- and asked the author for his take on what I see as a paradoxical phenomenon that appears to be “the more people pay, the less they complain.”   I thought his answer was interesting!  See the comments below the article.

Level 10
Kendal, United Kingdom


Just my observation on hagglers.. I think it depends on your place and the availability of similar places in an area. If there are lots available, then haggling is a good way to save some money and the guest does have a bit of an upper hand and a choice of where to go next if the answer to their lowballing is 'No!'. They don't  always go elsewhere - as @Pat271 said previously. Only today I tried haggling with a telecoms company, sometimes it works, sometimes it doesn't. It didn't today - but I wouldn't know unless I asked.


I have had guests who have stayed with us before 'request' a discount, which because they are known get a token of appreciation - which they're happy with. Only one attempt this year - and because they procrastinated too long over deciding to book their dates were already filled... Karma. 🙂


Also, us being an IB property helps I think. There is very little opportunity for price negotiation with IB.. Dates > Prices > Book.. Easy for me to say having separate accommodation, as I don't have to live with the guest(s) but circumstances will vary between each listing, and even location for same type accommodations - so experiences will vary on that one with IB. Vetting guests is very important to some hosts, not as much to others.

Level 10
СПБ, Russia

Last time I ceded and gave a guest who was pleading hard times a discount during off season - the guest arrived and cheerfully announced she had bought a ticket to the Mariinisky Theatre. Only for the top price rows near the front of the stage, which cost more than booking my room then. To rub salt, she asked if I could then babysit her 12 year old kid while she swanked off to the Opera. Custard pie in my face.

Level 10
Daylesford, Australia

Happened to me as well, gave rare discount, when they arrive they tell me their plans. Most expensive restaurant in the entire region, plus all day spa treatments. Felt done over. I have never eaten there myself... 

Level 10
Sayulita, Mexico

@Mark1340  I generally think it's pretty disrespectful to ask for discounts. It's basically saying that your place isn't worth what you are charging. And most posts I've read here on the forum over time lean heavily towards the guests who ask for discounts turning out to be bad guests in other ways.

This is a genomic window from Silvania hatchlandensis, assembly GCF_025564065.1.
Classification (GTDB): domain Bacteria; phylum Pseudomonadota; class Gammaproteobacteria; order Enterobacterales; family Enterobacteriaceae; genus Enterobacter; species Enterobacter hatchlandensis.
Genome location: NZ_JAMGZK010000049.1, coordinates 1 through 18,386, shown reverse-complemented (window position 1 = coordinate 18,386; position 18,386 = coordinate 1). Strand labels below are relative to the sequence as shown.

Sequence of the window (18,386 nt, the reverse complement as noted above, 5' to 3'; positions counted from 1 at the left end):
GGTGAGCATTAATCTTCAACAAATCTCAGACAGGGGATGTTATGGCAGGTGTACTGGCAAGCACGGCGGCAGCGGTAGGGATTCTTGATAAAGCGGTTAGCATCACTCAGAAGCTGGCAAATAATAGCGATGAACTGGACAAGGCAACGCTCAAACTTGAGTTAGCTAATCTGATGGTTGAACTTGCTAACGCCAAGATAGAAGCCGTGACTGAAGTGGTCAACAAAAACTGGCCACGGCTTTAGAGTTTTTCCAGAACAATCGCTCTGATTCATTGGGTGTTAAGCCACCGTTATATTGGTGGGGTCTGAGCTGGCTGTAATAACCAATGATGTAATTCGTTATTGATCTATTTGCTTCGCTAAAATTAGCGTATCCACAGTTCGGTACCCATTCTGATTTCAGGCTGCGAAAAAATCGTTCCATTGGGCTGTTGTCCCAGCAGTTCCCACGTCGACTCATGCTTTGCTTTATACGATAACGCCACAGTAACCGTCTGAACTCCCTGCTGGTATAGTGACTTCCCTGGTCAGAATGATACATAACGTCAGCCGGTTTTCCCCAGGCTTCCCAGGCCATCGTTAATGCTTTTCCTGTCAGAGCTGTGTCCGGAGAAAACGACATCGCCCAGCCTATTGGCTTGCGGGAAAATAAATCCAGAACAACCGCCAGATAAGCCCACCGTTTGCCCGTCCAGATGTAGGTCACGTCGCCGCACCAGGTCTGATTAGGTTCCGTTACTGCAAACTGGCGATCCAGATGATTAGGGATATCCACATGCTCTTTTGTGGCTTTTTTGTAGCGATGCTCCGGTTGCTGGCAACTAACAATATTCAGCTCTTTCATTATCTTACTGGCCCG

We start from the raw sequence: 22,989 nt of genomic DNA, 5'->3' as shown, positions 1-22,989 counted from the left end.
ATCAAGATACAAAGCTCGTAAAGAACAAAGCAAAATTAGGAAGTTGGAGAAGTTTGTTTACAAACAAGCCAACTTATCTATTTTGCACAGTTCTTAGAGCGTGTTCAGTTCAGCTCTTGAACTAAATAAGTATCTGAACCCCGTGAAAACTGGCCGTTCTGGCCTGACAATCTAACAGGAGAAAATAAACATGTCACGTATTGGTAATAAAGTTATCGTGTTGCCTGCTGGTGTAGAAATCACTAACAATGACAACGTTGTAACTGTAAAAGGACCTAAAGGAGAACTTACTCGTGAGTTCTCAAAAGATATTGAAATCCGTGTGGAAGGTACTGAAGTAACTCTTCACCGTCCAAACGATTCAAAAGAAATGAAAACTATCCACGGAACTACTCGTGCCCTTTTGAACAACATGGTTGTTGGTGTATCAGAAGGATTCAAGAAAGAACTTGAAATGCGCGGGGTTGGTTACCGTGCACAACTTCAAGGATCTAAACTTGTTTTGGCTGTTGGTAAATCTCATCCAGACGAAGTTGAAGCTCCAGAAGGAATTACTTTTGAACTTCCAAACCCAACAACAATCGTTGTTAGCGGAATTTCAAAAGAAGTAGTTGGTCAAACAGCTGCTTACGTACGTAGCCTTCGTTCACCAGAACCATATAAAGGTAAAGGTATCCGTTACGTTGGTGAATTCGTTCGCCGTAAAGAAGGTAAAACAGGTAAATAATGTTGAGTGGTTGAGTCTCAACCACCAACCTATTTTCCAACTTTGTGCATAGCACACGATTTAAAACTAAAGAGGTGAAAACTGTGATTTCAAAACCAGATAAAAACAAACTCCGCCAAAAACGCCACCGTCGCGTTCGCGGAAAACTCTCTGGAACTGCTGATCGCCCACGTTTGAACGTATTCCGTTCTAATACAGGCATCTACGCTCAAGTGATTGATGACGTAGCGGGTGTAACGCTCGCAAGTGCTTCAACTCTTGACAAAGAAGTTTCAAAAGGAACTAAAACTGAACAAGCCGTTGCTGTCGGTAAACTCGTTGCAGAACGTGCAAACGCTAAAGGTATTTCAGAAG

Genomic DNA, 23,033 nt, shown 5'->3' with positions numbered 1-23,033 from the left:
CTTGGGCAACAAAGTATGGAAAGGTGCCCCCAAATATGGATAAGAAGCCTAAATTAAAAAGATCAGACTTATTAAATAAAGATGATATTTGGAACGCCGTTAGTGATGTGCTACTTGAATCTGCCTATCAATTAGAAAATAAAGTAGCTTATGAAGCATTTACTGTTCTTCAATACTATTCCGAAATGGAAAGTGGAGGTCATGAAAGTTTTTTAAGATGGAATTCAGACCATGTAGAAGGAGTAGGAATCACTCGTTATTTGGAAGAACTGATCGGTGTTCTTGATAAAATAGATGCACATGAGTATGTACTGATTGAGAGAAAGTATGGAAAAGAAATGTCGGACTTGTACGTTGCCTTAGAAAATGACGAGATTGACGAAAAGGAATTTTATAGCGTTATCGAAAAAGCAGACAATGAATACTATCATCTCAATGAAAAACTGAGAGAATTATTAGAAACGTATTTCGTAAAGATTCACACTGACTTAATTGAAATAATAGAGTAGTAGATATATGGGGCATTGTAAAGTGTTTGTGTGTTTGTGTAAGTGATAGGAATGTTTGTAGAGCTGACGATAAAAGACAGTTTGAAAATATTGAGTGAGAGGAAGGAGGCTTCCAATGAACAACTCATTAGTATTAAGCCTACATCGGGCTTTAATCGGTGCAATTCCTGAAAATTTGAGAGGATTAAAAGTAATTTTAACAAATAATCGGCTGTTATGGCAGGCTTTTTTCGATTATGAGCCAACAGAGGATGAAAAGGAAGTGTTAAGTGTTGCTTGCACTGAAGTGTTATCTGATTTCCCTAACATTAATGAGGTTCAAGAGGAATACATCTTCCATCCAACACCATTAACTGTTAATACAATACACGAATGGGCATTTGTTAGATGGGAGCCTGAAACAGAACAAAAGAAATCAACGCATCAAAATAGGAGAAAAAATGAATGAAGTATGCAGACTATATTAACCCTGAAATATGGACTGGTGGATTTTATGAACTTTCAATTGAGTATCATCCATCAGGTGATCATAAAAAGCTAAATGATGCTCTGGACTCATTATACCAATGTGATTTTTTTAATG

However, as another poster mentioned, there are some cultures where you're considered foolish if you don't try to get a bargain on just about anything. And some individuals outside those cultures who were just taught to always try to get the best deal possible.


I also think it depends somewhat on the price point of the listing. If it's an entire home that sleeps 8 and rents for $400/night with a cleaning fee, and the guests, who have a string of good reviews saying they left the place immaculate, etc., want to book for a week, I can see them trying to get a bit of a discount.

But if it's a private room for 1 or 2 in someone's home, with use of shared kitchen, and other common spaces,  that's listed at $25/night, the host is making such a small profit, that asking for a discount is pretty rude.

Level 10
Kuala Lumpur, Malaysia

Yes. Decline. 

Level 10
Albany, Australia

@Mark1340, it is generally considered a red flag. I have given discounts before (albeit rarely), but it totally depends on the context. If someone approaches me with a very good reason, then I might consider it. But if someone just asks for a discount for the sake of it, then absolutely no. And yes, in many cases, asking for a discount up front is often a bad sign. As you say, a night's stay is a night's stay, regardless of how late they arrive or early they leave. It is still the exact same amount of work for you.


Regarding the review, I wouldn't worry about. The bad review isn't public and your ratings are still good overall. You'll always get the odd one here and there that brings your ratings down. It's frustrating, but that's just the nature of it.

Level 10
Toronto, Canada

In my experience, discount seekers are usually less than ideal guests.


My worst experiences were with those who seeked ADDITIONAL discounts when they are already discounted to the max. Those guests are basically ones you would want to avoid.


One of them even turned out to be homeless xD